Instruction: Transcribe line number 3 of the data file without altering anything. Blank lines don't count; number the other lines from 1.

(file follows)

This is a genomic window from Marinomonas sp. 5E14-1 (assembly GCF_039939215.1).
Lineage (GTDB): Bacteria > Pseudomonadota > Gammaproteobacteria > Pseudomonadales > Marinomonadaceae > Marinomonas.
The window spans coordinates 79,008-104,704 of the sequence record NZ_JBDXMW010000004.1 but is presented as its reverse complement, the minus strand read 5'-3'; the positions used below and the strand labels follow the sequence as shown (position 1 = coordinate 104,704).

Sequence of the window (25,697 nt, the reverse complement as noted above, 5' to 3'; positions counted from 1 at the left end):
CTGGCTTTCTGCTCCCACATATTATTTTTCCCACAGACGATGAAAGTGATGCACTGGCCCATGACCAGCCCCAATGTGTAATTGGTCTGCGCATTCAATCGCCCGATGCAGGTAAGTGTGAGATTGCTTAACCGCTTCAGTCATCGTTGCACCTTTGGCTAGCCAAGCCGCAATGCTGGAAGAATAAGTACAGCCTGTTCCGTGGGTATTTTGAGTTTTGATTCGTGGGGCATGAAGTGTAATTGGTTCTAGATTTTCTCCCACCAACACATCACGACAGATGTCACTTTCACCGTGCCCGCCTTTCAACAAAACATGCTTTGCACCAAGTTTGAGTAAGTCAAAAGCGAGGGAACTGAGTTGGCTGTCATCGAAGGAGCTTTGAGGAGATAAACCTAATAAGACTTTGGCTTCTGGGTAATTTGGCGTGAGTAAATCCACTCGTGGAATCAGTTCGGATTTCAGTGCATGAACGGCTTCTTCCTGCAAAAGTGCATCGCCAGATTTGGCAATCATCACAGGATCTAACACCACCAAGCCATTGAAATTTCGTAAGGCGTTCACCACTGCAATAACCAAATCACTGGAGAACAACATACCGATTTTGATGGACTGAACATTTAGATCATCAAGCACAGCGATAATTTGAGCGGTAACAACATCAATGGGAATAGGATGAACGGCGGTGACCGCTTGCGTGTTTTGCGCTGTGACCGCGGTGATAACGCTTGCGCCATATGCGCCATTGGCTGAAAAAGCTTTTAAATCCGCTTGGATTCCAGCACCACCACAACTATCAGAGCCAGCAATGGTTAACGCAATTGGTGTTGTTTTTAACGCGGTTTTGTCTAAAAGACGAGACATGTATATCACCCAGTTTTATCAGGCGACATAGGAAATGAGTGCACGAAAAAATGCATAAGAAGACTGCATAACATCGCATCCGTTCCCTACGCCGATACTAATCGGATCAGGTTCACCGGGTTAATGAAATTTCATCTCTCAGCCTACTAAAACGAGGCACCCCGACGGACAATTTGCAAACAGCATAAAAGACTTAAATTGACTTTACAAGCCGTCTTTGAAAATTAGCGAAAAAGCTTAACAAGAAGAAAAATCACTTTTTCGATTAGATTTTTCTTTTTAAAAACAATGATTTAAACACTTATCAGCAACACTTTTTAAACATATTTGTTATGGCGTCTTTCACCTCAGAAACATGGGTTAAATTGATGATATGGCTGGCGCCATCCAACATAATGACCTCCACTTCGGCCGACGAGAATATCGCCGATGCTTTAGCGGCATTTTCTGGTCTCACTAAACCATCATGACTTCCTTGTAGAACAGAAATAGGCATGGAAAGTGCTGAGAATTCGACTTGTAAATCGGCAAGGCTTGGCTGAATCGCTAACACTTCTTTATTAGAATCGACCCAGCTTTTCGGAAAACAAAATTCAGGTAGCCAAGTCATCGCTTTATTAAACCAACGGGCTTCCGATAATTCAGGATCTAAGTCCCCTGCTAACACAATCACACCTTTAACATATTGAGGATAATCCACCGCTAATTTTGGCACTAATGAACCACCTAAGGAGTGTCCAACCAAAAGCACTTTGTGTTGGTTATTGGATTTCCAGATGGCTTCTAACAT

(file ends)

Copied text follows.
The window spans coordinates 79,008-104,704 of the sequence record NZ_JBDXMW010000004.1 but is presented as its reverse complement, the minus strand read 5'-3'; the positions used below and the strand labels follow the sequence as shown (position 1 = coordinate 104,704).